It’s been a busy few months for Mark Worden.
The executive was named the CEO of Shoe Carnival in September, but he’s already leading the footwear retailer through a period of stellar growth. On Tuesday, Shoe Carnival posted record-breaking quarterly sales, earnings, and profit, with net sales of $356.3 million.
“It’s an honor to have the chance to lead this amazing company at this inflection point,” Worden, who previously served as the company’s president and chief customer officer, told FN in an interview.
In explaining the company’s quarter in a call with investors, executives highlighted the return to brick-and-mortar sales, with store traffic up over 40% year to date.
“Our Shoe Carnival customers resoundingly returned to live shopping,” Worden said, estimating that Shoe Carnival has engaged with “millions and millions” of new customers since the onset of the pandemic.
As store sales surge, e-commerce is also outperforming, with Q3 levels up triple digits since 2019. Altogether, Shoe Carnival has managed to cross the billion dollar brand mark for the first time in three quarters, with sales having grown over $300 million this year.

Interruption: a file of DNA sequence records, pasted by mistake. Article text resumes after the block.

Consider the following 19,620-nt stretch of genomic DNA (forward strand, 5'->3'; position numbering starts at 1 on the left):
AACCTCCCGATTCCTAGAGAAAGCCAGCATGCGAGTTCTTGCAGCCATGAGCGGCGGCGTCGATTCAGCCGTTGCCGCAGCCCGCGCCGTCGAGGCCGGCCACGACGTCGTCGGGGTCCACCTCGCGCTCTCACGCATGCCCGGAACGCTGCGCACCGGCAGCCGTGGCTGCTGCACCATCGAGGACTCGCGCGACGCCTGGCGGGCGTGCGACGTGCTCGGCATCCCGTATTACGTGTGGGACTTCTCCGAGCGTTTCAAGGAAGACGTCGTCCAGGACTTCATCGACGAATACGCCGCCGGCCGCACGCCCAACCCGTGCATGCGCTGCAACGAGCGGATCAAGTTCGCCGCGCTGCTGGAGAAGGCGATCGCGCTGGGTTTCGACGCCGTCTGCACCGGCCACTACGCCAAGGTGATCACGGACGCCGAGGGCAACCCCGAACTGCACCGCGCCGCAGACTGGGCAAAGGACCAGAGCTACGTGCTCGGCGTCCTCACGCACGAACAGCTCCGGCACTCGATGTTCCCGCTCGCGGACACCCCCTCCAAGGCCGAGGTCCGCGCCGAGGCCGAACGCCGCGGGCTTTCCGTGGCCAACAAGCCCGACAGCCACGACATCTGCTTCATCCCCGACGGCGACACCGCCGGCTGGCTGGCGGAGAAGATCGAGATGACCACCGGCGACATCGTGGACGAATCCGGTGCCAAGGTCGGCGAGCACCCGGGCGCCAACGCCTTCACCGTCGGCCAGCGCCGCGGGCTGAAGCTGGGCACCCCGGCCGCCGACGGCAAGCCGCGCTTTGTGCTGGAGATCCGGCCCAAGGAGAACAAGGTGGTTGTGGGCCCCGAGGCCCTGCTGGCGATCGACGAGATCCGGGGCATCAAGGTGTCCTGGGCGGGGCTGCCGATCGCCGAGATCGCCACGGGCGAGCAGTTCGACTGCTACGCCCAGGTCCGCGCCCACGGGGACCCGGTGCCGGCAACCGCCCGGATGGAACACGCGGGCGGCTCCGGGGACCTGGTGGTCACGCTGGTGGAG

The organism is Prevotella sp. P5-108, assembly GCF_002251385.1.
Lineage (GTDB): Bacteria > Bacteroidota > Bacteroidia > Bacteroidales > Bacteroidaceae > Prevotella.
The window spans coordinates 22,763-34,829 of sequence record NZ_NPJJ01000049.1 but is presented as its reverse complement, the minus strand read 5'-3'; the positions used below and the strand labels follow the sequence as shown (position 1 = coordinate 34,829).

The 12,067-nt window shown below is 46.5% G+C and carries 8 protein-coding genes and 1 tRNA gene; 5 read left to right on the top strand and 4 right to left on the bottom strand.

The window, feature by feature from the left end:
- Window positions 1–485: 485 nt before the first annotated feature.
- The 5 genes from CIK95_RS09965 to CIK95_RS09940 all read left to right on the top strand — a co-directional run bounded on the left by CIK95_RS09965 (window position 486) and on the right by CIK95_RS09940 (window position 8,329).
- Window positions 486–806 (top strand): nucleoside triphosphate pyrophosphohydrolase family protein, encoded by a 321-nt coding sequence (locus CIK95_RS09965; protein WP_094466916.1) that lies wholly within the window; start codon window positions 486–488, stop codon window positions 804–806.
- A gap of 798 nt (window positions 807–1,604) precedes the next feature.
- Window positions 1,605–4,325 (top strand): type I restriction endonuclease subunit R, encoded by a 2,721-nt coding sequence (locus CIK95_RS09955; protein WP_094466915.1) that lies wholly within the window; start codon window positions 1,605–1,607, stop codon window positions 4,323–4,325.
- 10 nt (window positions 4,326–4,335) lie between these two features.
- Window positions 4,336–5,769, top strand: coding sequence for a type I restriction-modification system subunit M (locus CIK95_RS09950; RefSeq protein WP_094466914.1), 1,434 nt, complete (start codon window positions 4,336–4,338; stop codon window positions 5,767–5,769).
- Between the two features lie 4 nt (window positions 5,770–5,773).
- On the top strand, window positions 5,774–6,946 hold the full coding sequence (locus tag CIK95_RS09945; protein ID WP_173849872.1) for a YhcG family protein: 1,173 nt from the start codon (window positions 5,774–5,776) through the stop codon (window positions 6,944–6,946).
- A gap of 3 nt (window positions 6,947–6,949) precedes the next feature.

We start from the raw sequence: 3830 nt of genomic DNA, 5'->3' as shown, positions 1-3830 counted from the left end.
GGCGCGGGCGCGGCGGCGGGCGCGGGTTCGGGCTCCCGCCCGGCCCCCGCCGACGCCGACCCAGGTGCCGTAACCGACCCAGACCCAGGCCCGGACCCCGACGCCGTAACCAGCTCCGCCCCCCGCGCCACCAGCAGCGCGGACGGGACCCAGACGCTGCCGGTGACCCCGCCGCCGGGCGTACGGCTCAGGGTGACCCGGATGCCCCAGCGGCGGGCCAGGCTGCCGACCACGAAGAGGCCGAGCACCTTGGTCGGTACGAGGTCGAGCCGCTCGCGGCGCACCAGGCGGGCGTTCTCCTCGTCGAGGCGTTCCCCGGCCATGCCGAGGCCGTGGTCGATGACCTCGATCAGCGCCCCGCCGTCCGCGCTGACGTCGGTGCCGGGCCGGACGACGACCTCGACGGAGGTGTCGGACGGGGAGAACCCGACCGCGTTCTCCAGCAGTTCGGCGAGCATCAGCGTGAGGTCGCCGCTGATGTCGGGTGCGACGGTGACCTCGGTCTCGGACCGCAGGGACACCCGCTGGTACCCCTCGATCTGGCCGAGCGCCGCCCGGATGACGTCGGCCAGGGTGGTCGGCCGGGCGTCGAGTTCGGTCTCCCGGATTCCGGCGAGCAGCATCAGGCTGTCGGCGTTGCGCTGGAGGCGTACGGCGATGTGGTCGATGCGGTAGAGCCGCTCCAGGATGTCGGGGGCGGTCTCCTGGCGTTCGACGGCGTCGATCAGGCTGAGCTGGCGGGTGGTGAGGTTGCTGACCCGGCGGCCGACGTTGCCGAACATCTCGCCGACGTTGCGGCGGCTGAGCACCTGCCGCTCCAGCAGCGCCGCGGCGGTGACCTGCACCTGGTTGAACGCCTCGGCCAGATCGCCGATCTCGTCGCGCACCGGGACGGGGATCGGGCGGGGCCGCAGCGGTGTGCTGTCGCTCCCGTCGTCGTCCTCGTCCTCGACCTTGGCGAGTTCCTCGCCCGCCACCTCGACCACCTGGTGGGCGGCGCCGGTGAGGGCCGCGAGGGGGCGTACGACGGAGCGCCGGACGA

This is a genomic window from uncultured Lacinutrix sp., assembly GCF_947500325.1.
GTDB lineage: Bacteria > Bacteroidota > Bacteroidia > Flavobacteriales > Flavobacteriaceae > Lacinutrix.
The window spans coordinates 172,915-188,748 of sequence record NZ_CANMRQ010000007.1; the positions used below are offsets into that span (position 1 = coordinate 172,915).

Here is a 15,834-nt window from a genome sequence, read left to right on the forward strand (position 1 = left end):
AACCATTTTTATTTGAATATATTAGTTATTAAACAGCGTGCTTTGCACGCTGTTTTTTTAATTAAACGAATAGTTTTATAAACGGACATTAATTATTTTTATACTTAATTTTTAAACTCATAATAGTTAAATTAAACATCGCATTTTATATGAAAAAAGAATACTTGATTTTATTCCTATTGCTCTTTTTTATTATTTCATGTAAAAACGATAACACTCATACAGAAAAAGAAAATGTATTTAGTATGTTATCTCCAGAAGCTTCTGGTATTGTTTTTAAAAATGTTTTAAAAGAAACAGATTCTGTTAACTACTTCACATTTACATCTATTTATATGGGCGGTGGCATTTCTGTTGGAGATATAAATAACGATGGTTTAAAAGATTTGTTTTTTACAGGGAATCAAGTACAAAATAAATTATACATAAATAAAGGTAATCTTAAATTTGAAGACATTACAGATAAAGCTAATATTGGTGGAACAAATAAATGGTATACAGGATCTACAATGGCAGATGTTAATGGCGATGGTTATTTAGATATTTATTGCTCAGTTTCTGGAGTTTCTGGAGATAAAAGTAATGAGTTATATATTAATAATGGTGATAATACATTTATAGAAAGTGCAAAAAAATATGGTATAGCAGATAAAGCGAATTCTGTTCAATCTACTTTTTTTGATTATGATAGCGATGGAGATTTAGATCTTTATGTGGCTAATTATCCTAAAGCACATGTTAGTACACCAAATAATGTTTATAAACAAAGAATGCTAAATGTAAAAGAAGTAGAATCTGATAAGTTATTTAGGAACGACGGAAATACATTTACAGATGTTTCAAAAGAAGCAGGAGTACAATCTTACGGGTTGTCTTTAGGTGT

But for Wolden, this momentum is only the beginning. His next goal? To grow Shoe Carnival to a multibillion-dollar company. To do this, Wolden will build on existing improvements and expansion plans to cement the retailer as the value footwear store of choice.
Part of this plan involves carrying out a store modernization plan, which aims to transform 90% of the company’s store fleet by 2025. Shoe Carnival is currently finishing up a process of closing stores, with plans to move back to strategic re-openings and improvements throughout 2022.
The company is also investing in loyalty and customer relationship management platforms to maintain the millions of new customers that started shopping at Shoe Carnival this year. In Q3, Shoe Carnival had 28 million Shoe Perks loyalty members, which was 3 million more than 2020.
Even amid supply chain slowdowns, Shoe Carnival has remained ahead of the curve in all major shopping holidays this year. Wolden chalks this up to a forward-thinking mentality that prioritized a strong inventory position and relationships with suppliers early on.
“We worked very closely to bring inventory in as early as possible so that we were ready for back to school,” Wolden said. “And now we’re ready for holiday.”